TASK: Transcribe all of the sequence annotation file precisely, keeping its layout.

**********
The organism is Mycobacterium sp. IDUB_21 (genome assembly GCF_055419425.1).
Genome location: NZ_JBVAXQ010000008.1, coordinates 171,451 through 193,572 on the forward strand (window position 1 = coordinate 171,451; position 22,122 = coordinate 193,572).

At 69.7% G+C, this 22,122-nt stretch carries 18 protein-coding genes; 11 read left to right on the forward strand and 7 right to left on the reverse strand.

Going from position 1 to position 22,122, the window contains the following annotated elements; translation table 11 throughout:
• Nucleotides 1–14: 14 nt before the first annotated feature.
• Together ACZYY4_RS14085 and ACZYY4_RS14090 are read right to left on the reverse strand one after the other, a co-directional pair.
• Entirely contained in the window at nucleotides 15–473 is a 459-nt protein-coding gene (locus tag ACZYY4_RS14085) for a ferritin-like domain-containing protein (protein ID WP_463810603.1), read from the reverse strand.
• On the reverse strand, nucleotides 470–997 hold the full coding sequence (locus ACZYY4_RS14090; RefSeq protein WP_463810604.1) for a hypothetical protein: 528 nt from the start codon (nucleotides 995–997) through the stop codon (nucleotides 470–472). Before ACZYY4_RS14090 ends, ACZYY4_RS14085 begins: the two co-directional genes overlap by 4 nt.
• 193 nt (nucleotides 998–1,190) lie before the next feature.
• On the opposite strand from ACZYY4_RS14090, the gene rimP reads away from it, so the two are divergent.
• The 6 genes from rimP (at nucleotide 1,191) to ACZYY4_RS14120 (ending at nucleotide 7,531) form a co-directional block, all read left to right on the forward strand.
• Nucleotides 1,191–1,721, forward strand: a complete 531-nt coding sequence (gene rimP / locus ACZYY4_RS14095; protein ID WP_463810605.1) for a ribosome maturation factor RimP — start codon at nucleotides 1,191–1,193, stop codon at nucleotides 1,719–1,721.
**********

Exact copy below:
The organism is Mycobacterium sp. IDUB_21 (genome assembly GCF_055419425.1).
Genome location: NZ_JBVAXQ010000008.1, coordinates 171,451 through 193,572 on the forward strand (window position 1 = coordinate 171,451; position 22,122 = coordinate 193,572).

At 69.7% G+C, this 22,122-nt stretch carries 18 protein-coding genes; 11 read left to right on the forward strand and 7 right to left on the reverse strand.

Going from position 1 to position 22,122, the window contains the following annotated elements; translation table 11 throughout:
• Nucleotides 1–14: 14 nt before the first annotated feature.
• Together ACZYY4_RS14085 and ACZYY4_RS14090 are read right to left on the reverse strand one after the other, a co-directional pair.
• Entirely contained in the window at nucleotides 15–473 is a 459-nt protein-coding gene (locus tag ACZYY4_RS14085) for a ferritin-like domain-containing protein (protein ID WP_463810603.1), read from the reverse strand.
• On the reverse strand, nucleotides 470–997 hold the full coding sequence (locus ACZYY4_RS14090; RefSeq protein WP_463810604.1) for a hypothetical protein: 528 nt from the start codon (nucleotides 995–997) through the stop codon (nucleotides 470–472). Before ACZYY4_RS14090 ends, ACZYY4_RS14085 begins: the two co-directional genes overlap by 4 nt.
• 193 nt (nucleotides 998–1,190) lie before the next feature.
• On the opposite strand from ACZYY4_RS14090, the gene rimP reads away from it, so the two are divergent.
• The 6 genes from rimP (at nucleotide 1,191) to ACZYY4_RS14120 (ending at nucleotide 7,531) form a co-directional block, all read left to right on the forward strand.
• Nucleotides 1,191–1,721, forward strand: a complete 531-nt coding sequence (gene rimP / locus ACZYY4_RS14095; protein ID WP_463810605.1) for a ribosome maturation factor RimP — start codon at nucleotides 1,191–1,193, stop codon at nucleotides 1,719–1,721.